Q:  When I was a child, my grandfather, a farmer in Ranger, instructed me on how to tell if a watermelon was ripe. He would hit the fruit with the side of his thumb and determine which ones had the deepest “thump.” Are there other techniques? My granddaughter can’t seem to master this skill because of her small hands.

Marvin Cowden, Grand Prairie

A: Given that Texas summers are barely bearable without watermelons, the ability to pick out a good one from the patch or the produce aisle is a useful skill for a granddaughter to have. The Texanist has often deployed the tried-and-true method of examining the color of the rind’s field spot, a.k.a. the place where the melon rested on the soil. A deep yellow hue indicates that it sat in the sun ripening on the vine to maximum sweetness and juiciness; a whiter shade of pale, not so much. 

But since the Texanist is not a professional agronomist, he turned to Kevin Crosby, a professor in Texas A&M University’s Department of Horticultural Sciences, for guidance. Crosby, a dedicated scholar of watermelon, said the best method of choosing one from the field is to “check the first tendril above where the peduncle [essentially, the stem] attaches to the fruit to make sure it is dried.” But he wasn’t sure about your grandfather’s method. “I cannot definitively say if thumping always works,” he said. “On some cultivars, it may be accurate due to some airspace inside and a hollow sound when thumped. However, newer, seedless hybrids tend to have little or no airspace inside, and a hollow sound may be an indicator of overripeness.”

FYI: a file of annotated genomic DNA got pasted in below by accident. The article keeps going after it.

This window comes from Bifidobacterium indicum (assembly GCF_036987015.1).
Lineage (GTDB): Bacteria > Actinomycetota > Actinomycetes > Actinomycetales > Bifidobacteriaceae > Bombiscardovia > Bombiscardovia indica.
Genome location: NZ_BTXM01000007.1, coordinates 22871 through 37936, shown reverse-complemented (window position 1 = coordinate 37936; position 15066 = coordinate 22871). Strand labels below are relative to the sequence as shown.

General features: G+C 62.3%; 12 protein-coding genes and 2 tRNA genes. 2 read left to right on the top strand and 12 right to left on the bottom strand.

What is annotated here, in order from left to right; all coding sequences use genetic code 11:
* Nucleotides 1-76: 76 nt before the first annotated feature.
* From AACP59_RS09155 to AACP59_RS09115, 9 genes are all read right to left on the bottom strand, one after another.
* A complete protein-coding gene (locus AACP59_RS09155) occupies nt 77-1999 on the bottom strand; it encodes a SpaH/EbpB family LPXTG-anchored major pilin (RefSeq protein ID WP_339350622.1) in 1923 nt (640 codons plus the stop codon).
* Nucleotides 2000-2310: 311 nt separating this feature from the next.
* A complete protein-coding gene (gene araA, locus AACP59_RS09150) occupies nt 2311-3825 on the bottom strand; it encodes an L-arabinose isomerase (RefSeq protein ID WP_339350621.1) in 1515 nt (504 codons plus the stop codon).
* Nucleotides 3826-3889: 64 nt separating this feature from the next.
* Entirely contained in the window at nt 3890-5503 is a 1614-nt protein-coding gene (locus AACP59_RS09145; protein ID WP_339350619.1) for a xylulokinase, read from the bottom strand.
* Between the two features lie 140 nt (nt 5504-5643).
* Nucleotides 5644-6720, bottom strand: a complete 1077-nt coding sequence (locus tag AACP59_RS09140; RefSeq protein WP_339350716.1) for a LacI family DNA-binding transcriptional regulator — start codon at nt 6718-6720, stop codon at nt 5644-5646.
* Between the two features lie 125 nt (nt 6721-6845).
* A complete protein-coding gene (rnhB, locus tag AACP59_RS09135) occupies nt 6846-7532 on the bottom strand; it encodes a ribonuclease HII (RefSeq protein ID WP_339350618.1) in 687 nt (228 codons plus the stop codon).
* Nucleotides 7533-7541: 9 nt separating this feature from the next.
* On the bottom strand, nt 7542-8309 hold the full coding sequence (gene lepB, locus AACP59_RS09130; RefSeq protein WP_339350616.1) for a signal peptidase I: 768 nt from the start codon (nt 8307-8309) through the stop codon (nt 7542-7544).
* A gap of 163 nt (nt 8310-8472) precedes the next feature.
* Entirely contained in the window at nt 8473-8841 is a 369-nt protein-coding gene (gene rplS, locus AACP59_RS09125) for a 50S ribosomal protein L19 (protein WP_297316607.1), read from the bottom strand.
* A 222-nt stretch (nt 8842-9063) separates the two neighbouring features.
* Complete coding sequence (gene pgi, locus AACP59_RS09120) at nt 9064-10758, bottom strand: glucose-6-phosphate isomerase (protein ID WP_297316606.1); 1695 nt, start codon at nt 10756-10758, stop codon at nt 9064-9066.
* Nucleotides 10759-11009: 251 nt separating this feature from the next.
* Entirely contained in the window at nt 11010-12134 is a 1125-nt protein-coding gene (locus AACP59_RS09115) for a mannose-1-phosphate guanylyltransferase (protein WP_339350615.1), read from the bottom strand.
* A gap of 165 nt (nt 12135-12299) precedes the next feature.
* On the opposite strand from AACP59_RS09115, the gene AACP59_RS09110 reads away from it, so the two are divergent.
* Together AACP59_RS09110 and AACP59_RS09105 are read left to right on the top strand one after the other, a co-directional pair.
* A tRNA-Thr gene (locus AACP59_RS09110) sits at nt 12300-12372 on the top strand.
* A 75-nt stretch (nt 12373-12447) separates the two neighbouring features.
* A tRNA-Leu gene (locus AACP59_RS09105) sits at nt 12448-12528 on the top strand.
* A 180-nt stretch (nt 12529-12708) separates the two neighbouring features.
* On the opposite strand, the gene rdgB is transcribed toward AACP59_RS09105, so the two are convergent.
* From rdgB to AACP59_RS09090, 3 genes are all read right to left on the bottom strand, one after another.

Fortunately, Mr. Cowden, an opportunity to test out these methods is coming up soon. The seventieth annual Luling Watermelon Thump, which takes place in south-central Texas June 27–30, will offer attendees the chance to engage in all sorts of melony merriment, including, perhaps, attempts at watermelon ripeness–judging. 

Using his own melon, the Texanist thought to reach out to another trusted source. Luling High School senior Samantha Ordonez, the reigning Luling Watermelon Thump Queen, informed the Texanist that she has used the field-spot technique and the peduncle technique (though the word “peduncle” did not cross her lips). She also recommended a method the Texanist had not heard of. “Don’t thump it—pat it,” she said. “When it sounds and feels like it’s full of juice, that’s when you know it’s a good one.” 

So, Mr. Cowden, the Texanist suggests that in lieu of thumping, your own little watermelon queen should keep an eye out for a dry tendril or an enticingly yellow field spot, or take Her Highness’s advice and commence patting forthwith. 

Rindly yours, 

The Texanist  

Have a question for the Texanist? He’s always available . Be sure to tell him where you’re from. 

This article originally appeared in the June 2024 issue of Texas Monthly. Subscribe today.